Bill de Blasio on his political career, Andrew Cuomo and Amazon

At a recent lecture, the former mayor of New York City spoke about potential plans for his future in politics, his relationship with former governor Andrew Cuomo and a failed Amazon construction project.


Qianshan Weng

Bill de Blasio answers questions at an event organized by NYU’s Wagner Graduate School of Public Service. (Qianshan Weng for WSN)

Cora Snow, Deputy News Editor

Bill de Blasio, the former mayor of New York City who now teaches part-time at NYU, spoke to students and faculty about his failed attempt to nix entrance exams at competitive New York City high schools, his future in politics and the resignation of former New York governor Andrew Cuomo. The event was a part of his lecture series at NYU’s Wagner Graduate School of Public Service, where he is currently a distinguished visiting professor and the Marnold Visiting Fellow.

De Blasio said that although he does not have any current plans to run for office, he is open to continuing his career in public service. He is reportedly lobbying to become President Joe Biden’s next labor secretary as the current labor secretary, Marty Walsh, is leaving the cabinet to head the National Hockey League Players’ Association.

“I would love to be back in public service,” the former mayor said. “But it takes many forms, thank god, that are not just elected. ’Cause I’ve done the elected thing, maybe there’s another opportunity.”

De Blasio is no stranger to running for elected office, having pursued multiple campaigns for federal and state government positions during his political career. He had a short-lived presidential campaign in the 2020 election, dropping out of the race after only a few months. His campaign for Congress last year met a similar fate, ending just two months after it started.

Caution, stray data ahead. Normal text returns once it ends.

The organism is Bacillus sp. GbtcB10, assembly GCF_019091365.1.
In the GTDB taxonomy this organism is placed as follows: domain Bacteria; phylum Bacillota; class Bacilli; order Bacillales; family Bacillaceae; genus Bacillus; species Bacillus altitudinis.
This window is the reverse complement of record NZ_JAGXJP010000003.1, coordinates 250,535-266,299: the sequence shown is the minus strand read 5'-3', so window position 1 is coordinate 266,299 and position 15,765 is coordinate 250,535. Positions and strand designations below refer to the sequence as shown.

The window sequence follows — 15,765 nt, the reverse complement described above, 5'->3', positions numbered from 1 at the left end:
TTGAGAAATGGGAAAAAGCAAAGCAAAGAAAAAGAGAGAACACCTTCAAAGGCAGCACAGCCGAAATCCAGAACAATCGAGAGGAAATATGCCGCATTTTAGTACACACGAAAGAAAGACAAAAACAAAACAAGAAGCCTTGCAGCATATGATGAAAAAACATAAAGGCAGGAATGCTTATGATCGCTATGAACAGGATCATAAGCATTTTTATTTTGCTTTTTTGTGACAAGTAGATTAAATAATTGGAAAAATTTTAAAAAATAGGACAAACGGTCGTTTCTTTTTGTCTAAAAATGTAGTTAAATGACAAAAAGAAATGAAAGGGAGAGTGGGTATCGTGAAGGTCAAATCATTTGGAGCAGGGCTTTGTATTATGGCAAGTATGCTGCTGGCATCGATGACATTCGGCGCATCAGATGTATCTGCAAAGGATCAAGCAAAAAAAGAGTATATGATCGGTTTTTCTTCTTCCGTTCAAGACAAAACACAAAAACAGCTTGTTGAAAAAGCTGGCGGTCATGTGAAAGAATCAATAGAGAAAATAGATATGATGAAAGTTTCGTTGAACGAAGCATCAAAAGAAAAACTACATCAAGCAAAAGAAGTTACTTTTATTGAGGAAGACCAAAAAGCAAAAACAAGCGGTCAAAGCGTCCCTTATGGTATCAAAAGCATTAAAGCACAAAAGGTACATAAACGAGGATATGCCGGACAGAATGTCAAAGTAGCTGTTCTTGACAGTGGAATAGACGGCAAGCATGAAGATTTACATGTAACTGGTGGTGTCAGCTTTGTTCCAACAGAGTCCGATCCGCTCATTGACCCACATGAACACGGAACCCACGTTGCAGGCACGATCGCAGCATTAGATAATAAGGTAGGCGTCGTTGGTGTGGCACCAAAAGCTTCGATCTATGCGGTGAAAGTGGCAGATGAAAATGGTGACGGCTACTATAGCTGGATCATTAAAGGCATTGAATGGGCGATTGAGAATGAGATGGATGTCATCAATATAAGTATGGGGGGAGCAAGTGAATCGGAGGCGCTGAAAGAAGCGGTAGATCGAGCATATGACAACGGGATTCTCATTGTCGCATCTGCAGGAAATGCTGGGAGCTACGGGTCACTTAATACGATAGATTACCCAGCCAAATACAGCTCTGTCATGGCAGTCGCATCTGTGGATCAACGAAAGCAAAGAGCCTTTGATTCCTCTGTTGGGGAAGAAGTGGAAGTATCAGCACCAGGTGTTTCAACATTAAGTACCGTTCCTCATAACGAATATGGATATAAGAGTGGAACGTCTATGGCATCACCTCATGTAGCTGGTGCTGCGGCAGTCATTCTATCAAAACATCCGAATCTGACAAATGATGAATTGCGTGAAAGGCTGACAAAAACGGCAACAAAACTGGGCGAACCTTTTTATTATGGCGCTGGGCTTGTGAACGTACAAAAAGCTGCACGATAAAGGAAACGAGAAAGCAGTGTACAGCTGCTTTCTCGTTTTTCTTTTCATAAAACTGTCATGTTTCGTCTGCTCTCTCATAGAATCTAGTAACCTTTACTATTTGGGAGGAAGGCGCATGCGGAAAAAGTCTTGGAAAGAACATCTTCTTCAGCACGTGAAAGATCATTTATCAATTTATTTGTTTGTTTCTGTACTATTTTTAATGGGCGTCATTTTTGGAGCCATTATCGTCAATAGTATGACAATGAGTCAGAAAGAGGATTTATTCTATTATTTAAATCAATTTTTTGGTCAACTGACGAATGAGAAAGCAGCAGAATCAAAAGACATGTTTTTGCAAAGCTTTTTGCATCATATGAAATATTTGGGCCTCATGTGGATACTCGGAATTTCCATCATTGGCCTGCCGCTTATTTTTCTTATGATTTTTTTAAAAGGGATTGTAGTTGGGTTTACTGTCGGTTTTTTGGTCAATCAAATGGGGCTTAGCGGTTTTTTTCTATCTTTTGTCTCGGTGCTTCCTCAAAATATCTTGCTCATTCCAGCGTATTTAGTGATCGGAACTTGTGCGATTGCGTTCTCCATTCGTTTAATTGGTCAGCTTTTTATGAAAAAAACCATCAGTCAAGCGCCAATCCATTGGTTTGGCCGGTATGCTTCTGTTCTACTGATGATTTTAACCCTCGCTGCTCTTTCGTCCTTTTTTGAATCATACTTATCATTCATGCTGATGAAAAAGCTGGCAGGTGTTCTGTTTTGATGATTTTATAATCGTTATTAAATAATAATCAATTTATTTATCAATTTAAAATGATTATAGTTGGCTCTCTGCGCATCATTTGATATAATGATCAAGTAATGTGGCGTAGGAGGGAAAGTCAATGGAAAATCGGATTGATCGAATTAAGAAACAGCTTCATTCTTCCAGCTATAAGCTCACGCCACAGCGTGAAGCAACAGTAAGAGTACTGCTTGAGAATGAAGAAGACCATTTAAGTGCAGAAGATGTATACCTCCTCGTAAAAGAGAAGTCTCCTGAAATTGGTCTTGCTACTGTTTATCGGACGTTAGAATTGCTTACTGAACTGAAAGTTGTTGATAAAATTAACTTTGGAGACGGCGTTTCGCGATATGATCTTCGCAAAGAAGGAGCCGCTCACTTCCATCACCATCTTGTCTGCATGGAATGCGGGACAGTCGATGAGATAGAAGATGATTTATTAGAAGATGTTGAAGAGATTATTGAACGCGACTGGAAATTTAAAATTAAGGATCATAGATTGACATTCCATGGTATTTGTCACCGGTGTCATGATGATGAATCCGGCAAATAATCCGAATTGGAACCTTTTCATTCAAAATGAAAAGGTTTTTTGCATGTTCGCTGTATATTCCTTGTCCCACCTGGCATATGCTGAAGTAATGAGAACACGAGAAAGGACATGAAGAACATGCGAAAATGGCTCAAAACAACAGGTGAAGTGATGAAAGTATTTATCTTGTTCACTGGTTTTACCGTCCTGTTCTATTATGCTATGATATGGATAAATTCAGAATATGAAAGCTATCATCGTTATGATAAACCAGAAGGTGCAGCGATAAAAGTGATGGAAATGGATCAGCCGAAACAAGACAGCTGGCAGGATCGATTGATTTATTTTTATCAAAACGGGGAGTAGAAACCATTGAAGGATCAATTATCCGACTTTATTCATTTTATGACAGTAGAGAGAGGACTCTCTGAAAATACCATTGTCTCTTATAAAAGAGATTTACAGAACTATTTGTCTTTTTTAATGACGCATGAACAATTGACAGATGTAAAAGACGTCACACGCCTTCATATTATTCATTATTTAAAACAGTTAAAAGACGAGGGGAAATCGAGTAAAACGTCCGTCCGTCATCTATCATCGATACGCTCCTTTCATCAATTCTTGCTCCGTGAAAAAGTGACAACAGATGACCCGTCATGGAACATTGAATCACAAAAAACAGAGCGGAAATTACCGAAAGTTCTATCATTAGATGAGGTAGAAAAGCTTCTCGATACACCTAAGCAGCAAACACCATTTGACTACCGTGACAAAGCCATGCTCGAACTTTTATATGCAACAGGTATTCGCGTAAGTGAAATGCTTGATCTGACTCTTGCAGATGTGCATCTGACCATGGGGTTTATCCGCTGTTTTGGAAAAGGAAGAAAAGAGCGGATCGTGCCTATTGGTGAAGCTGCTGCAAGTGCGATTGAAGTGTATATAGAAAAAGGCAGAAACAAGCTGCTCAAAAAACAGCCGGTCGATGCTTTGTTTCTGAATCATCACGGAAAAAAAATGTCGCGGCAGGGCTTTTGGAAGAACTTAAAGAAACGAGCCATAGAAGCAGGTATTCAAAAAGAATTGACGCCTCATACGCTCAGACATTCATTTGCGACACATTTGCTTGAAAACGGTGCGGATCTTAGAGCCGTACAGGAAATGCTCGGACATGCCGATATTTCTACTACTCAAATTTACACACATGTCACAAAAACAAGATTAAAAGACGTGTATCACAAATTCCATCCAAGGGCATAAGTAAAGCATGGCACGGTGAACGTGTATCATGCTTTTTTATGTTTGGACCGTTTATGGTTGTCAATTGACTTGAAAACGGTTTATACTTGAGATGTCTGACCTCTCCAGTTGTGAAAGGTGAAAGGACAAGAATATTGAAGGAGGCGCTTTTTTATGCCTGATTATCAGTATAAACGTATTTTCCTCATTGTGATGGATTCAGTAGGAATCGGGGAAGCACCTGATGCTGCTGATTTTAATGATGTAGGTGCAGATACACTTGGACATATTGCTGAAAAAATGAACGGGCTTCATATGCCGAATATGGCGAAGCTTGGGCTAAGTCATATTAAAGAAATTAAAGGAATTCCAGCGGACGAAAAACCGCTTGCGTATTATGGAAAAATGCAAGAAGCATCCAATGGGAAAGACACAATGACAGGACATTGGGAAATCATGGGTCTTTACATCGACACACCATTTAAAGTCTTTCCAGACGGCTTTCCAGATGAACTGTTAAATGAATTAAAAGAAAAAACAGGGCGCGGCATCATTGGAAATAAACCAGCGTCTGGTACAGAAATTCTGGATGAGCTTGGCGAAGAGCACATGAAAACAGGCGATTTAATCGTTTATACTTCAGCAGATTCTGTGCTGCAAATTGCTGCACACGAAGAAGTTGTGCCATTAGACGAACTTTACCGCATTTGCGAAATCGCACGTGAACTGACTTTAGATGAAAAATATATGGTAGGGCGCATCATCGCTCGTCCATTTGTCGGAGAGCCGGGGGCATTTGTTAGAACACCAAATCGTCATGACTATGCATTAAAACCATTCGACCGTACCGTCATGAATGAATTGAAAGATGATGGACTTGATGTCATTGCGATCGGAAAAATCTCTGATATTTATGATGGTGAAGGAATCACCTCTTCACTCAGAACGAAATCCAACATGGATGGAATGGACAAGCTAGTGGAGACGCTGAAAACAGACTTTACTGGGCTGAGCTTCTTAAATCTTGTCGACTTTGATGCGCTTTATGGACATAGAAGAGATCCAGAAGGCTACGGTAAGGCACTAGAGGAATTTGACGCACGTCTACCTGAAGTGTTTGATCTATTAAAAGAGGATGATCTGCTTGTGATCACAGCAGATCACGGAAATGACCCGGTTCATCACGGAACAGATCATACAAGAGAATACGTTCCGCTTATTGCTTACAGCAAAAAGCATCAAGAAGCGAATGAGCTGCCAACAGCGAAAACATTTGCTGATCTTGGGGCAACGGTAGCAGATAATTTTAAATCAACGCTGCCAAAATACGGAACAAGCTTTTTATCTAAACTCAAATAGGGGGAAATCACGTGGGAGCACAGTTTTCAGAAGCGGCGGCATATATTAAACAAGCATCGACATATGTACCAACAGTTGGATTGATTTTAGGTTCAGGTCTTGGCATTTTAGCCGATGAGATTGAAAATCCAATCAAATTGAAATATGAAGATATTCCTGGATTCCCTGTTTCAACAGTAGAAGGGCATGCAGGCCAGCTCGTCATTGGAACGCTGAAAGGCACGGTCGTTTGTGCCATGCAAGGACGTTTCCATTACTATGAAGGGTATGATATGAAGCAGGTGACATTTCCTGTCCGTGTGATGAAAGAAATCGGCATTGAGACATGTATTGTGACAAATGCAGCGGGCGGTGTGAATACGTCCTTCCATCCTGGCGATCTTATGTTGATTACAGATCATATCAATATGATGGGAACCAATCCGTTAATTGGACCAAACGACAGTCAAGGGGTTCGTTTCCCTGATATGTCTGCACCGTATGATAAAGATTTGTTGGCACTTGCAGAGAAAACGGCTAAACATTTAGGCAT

Later in the lecture, de Blasio answered a question about Andrew Cuomo, whom he worked with before Cuomo resigned as governor in 2021. His resignation followed multiple allegations of sexual misconduct and a cover-up of COVID-19 death rates in New York nursing homes.

“Part of what’s made me so upset was what could’ve been, and then seeing what the effect, in my view, of power was on him,” de Blasio said. “I felt he was telling me less truth with every passing year.” 

De Blasio also spoke about his failed attempt to remove entrance exams for elite New York City high schools, such as Stuyvesant High School in Tribeca. In June 2019, he proposed a system that would automatically offer admission to top New York City middle school students in response to low acceptance rates of Black and Latino students. Asian American advocacy groups protested the bill, arguing that it would negatively impact low-income Asian students, who made up the majority of Stuyvesant’s student body. 

“If we had gone and listened to everyone first, we probably would have seen that our solution was the wrong solution,” de Blasio said. “The most likely things we would have done is say, ‘There’s no path, let’s move on to another topic.’”

One attendee asked de Blasio about Amazon’s since-abandoned plans to build a headquarters in Long Island City, which he lobbied for in 2018. De Blasio said that he thinks an Amazon headquarters would have brought significant tax revenue and new jobs to the city, and that the project’s downfall came in part due to communication issues stemming from an Amazon nondisclosure agreement. The company was considering other cities for a new headquarters at the time, and had officials involved in the potential projects sign an NDA requiring them to keep details of the construction project from the public and other politicians until finalized.

“I did not expect to be royally stabbed in the back, after we had made a full, total agreement with them. So now I’m like, ‘Wow, Amazon really sucks,’” de Blasio said. “What I should have done was say, ‘OK, I really do want those things, I’m going to fight for these things, but not with Amazon’s rules.’”

Contact Cora Snow at [email protected].